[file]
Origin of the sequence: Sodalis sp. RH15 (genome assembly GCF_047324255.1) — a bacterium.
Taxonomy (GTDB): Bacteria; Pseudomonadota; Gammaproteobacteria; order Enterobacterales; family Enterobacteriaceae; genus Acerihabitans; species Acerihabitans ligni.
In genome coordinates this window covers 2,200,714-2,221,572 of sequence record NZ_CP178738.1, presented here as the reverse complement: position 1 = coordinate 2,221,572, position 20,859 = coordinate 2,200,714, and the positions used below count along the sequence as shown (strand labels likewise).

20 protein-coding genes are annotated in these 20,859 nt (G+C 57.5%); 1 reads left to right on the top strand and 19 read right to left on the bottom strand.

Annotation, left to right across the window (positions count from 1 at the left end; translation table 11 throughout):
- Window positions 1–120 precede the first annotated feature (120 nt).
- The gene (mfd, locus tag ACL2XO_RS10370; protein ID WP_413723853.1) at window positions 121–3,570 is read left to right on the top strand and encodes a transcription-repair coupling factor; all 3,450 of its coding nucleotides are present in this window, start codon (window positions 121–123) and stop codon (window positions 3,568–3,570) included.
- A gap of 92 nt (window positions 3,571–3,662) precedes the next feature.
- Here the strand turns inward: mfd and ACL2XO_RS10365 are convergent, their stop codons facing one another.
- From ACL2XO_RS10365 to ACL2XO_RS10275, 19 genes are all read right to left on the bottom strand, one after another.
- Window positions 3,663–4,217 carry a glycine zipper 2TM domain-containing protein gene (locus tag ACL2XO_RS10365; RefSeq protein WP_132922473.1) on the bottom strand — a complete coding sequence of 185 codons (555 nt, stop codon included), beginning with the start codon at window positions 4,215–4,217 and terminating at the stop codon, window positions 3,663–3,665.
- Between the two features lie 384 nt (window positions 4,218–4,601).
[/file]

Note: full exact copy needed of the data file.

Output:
Origin of the sequence: Sodalis sp. RH15 (genome assembly GCF_047324255.1) — a bacterium.
Taxonomy (GTDB): Bacteria; Pseudomonadota; Gammaproteobacteria; order Enterobacterales; family Enterobacteriaceae; genus Acerihabitans; species Acerihabitans ligni.
In genome coordinates this window covers 2,200,714-2,221,572 of sequence record NZ_CP178738.1, presented here as the reverse complement: position 1 = coordinate 2,221,572, position 20,859 = coordinate 2,200,714, and the positions used below count along the sequence as shown (strand labels likewise).

20 protein-coding genes are annotated in these 20,859 nt (G+C 57.5%); 1 reads left to right on the top strand and 19 read right to left on the bottom strand.

Annotation, left to right across the window (positions count from 1 at the left end; translation table 11 throughout):
- Window positions 1–120 precede the first annotated feature (120 nt).
- The gene (mfd, locus tag ACL2XO_RS10370; protein ID WP_413723853.1) at window positions 121–3,570 is read left to right on the top strand and encodes a transcription-repair coupling factor; all 3,450 of its coding nucleotides are present in this window, start codon (window positions 121–123) and stop codon (window positions 3,568–3,570) included.
- A gap of 92 nt (window positions 3,571–3,662) precedes the next feature.
- Here the strand turns inward: mfd and ACL2XO_RS10365 are convergent, their stop codons facing one another.
- From ACL2XO_RS10365 to ACL2XO_RS10275, 19 genes are all read right to left on the bottom strand, one after another.
- Window positions 3,663–4,217 carry a glycine zipper 2TM domain-containing protein gene (locus tag ACL2XO_RS10365; RefSeq protein WP_132922473.1) on the bottom strand — a complete coding sequence of 185 codons (555 nt, stop codon included), beginning with the start codon at window positions 4,215–4,217 and terminating at the stop codon, window positions 3,663–3,665.
- Between the two features lie 384 nt (window positions 4,218–4,601).